List of California Online Privacy Laws

California online privacy law and lawyer
List of California Online Privacy Laws

California welcomed 2015 with a slew of new online privacy laws. If you run a commercial website – or otherwise collect personal data about users – there’s a good chance you’re beholden to California’s online privacy laws.

But why? You don’t operate out of California, right?

Wrong.

California’s online privacy laws aren’t only for websites and companies based in California, but apply to any and all commercial websites or apps available for use to California residents.

Below is a list of California’s latest digital privacy statutes. The state’s Online Privacy Protection Act law is still in effect, also. To speak with an Internet lawyer about an online privacy legal audit, head over here.

List of California Online Privacy Bills That Became Law In 2015

Privacy Rights for California Minors in the Digital World Senate Bill No. 568

Digitally marketing firearms, tobacco or alcoholic beverages to Californian’s minors is no longer legal. Neither is compiling personally identifiable information about people aged 17 and younger, nor enabling other people to do so. Think of SB 568 as “COPPA for teenagers.”

http://leginfo.legislature.ca.gov/faces/billNavClient.xhtml?bill_id=201320140SB568

Data Breach Notification Amendments Assembly Bill No. 1710

Assembly Bill No. 1710 broadened the liability for data brokers holding (“own or license”) information on Californian residents. Specifically, the new law requires data brokers to:

“…implement and maintain reasonable security procedures and practices appropriate to the nature of the information, to protect the personal information from unauthorized access, destruction, use, modification, or disclosure.”

http://leginfo.legislature.ca.gov/faces/billNavClient.xhtml?bill_id=201320140AB1710

Patient Medical Breach Notification Period Extension Assembly Bill 1755

Most of the 2015 California online privacy laws tighten restrictions, but AB 1755 does the opposite. Known as the Medical Information Breach Notification Bill – it extended the notification grace period for patient data breaches from 5 to 15 days.

In addition, AB 1755 allows for email as an acceptable method of patient contact and notification. The law does stipulate, however, that email cannot be used unless the patient gives consent.
https://legiscan.com/CA/text/AB1755/id/1038495<

Pupil Records Privacy; 3rd-party contracts; digital storage services and digital educational software Assembly Bill No. 1584

In not so many words, Assembly Bill No. 1584 allows “educational agencies” (e.g., school districts, universities, etc.) to finally put both feet in the 21st century by granting leeway to contract cloud computing programs on a mass scale.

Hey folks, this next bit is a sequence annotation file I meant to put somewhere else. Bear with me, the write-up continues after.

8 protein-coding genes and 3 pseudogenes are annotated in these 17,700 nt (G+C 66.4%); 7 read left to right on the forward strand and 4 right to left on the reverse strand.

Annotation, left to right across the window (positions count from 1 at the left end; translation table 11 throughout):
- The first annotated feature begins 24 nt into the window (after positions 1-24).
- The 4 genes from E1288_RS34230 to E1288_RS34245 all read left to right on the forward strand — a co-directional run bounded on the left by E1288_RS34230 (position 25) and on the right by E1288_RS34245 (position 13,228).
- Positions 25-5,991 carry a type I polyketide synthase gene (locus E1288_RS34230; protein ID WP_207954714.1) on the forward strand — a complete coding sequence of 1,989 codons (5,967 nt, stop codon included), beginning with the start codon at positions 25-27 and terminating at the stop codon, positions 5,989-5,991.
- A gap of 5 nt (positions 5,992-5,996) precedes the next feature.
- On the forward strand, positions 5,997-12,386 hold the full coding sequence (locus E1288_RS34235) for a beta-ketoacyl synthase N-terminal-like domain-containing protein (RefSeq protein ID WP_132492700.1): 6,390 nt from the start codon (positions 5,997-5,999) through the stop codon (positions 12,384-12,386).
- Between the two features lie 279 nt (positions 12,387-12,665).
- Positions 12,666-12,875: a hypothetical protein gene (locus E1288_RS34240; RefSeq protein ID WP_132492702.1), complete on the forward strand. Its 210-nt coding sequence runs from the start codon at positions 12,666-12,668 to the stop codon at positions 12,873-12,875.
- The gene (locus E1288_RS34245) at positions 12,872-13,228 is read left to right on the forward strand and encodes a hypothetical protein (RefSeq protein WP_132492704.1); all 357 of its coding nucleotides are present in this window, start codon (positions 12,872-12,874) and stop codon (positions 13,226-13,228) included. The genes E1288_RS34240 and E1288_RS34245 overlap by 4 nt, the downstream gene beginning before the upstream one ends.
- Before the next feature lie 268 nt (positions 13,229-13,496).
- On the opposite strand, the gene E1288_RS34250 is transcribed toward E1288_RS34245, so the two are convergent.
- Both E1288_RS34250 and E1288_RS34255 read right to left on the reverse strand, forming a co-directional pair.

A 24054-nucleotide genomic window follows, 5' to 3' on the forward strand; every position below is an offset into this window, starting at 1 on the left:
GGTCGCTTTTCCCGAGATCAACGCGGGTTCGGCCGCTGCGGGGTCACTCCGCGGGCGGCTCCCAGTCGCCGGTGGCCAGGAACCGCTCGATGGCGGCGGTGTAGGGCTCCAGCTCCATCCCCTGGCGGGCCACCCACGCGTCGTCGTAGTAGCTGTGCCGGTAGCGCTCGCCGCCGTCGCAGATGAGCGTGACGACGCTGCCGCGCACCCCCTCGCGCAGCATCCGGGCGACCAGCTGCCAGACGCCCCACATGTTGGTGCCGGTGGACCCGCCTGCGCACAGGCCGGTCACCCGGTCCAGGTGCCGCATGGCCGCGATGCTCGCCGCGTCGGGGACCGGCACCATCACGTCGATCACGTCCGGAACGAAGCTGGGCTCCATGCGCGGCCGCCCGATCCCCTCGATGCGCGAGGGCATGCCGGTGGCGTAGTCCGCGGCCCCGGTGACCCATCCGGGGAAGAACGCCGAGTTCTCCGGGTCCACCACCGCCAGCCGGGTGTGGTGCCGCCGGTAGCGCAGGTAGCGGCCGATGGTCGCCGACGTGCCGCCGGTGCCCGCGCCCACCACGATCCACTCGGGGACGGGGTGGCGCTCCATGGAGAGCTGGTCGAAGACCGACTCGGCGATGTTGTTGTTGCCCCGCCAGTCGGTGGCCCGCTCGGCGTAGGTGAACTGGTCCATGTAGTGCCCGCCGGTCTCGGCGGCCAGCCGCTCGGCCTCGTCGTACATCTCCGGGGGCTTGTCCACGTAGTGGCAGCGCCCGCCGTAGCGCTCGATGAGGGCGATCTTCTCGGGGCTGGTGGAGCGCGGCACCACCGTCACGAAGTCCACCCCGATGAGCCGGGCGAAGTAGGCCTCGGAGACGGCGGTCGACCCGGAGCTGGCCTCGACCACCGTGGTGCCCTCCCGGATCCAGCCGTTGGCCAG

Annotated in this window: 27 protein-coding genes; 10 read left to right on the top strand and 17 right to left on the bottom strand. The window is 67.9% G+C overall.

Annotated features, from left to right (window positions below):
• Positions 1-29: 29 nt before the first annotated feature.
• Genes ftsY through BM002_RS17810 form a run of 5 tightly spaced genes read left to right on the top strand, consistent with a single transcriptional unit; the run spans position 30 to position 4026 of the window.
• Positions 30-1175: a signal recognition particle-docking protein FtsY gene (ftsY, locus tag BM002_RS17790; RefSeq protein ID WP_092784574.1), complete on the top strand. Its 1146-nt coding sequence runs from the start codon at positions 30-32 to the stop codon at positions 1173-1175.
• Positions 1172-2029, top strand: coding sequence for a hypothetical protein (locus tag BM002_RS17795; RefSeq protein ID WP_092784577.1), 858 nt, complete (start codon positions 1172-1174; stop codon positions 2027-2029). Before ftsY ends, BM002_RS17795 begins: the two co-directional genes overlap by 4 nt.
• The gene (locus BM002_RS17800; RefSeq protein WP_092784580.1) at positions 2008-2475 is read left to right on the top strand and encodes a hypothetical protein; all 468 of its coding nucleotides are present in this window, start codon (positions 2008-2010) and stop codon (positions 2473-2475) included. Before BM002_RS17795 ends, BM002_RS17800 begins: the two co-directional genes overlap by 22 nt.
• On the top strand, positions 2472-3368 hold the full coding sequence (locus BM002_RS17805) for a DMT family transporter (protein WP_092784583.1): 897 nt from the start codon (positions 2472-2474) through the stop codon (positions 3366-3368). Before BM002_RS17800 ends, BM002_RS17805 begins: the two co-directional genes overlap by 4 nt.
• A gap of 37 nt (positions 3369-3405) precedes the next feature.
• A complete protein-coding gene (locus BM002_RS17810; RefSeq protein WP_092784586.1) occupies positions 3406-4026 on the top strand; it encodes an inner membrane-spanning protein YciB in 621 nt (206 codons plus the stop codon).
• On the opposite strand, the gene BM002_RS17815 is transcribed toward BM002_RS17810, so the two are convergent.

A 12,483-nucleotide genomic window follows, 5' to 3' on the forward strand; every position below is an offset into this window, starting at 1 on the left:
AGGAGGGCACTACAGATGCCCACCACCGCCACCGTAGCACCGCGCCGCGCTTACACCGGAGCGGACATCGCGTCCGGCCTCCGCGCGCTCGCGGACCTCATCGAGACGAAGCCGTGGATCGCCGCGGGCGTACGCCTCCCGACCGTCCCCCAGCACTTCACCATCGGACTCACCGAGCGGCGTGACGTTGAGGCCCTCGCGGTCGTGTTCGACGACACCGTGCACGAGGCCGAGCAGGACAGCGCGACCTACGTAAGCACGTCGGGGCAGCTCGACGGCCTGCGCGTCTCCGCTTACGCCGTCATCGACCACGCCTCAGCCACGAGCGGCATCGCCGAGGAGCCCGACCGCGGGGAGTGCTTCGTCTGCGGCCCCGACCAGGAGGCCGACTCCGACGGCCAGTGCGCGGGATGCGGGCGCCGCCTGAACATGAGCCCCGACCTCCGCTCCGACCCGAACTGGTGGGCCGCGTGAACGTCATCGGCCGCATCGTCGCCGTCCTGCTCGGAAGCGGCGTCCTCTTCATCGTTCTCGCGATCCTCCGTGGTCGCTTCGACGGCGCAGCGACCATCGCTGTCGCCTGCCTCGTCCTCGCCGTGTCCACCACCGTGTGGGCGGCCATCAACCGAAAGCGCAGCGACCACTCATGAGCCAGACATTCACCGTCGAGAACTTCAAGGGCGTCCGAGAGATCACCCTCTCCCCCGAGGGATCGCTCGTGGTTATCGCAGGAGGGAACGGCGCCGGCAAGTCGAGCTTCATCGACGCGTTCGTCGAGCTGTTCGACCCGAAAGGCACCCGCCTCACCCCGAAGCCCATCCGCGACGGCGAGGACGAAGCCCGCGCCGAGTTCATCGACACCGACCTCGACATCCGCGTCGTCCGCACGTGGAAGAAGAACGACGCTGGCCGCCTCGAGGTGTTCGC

http://leginfo.legislature.ca.gov/faces/billNavClient.xhtml?bill_id=201320140AB1584

Pupil Records and Social Media Assembly Bill No. 1442

Another online privacy law protecting students, AB 1442 focuses on social media data. If school representatives collect information about students’ social media accounts, they’re not allowed to sell it, rent it or use it in an unauthorized manner. The law goes so far as to give “destruction instructions” for student social media account information inadvertently (or purposefully) collected.

http://leginfo.legislature.ca.gov/faces/billNavClient.xhtml?bill_id=201320140AB1442

Student Online Personal Information Protection Act Senate Bill No. 1177

Another student-focused online privacy law, Senate Bill No. 1177 addresses advertising in educational software. Essentially, the new law prohibits marketers from a) using in-app, targeted advertising and b) building student profiles using information gathered via software and platforms used in schools and other educational institutions. The law also calls for on-demand information deletion under certain circumstances.

https://leginfo.legislature.ca.gov/faces/billNavClient.xhtml?bill_id=201320140SB1177

Consult With An Online Privacy Lawyer

Kelly / Warner attorneys intimately understand the parameters of both state and federal online privacy laws and regulations. If you run a website in the U.S., there’s a significant chance you’re beholden to not only California online privacy laws – foreign (yep, foreign) statutes, too. If you have an online business presence, get a privacy audit with an experienced Internet lawyer. It won’t cost much – and definitely less than the fines you’ll avoid. Get in touch today.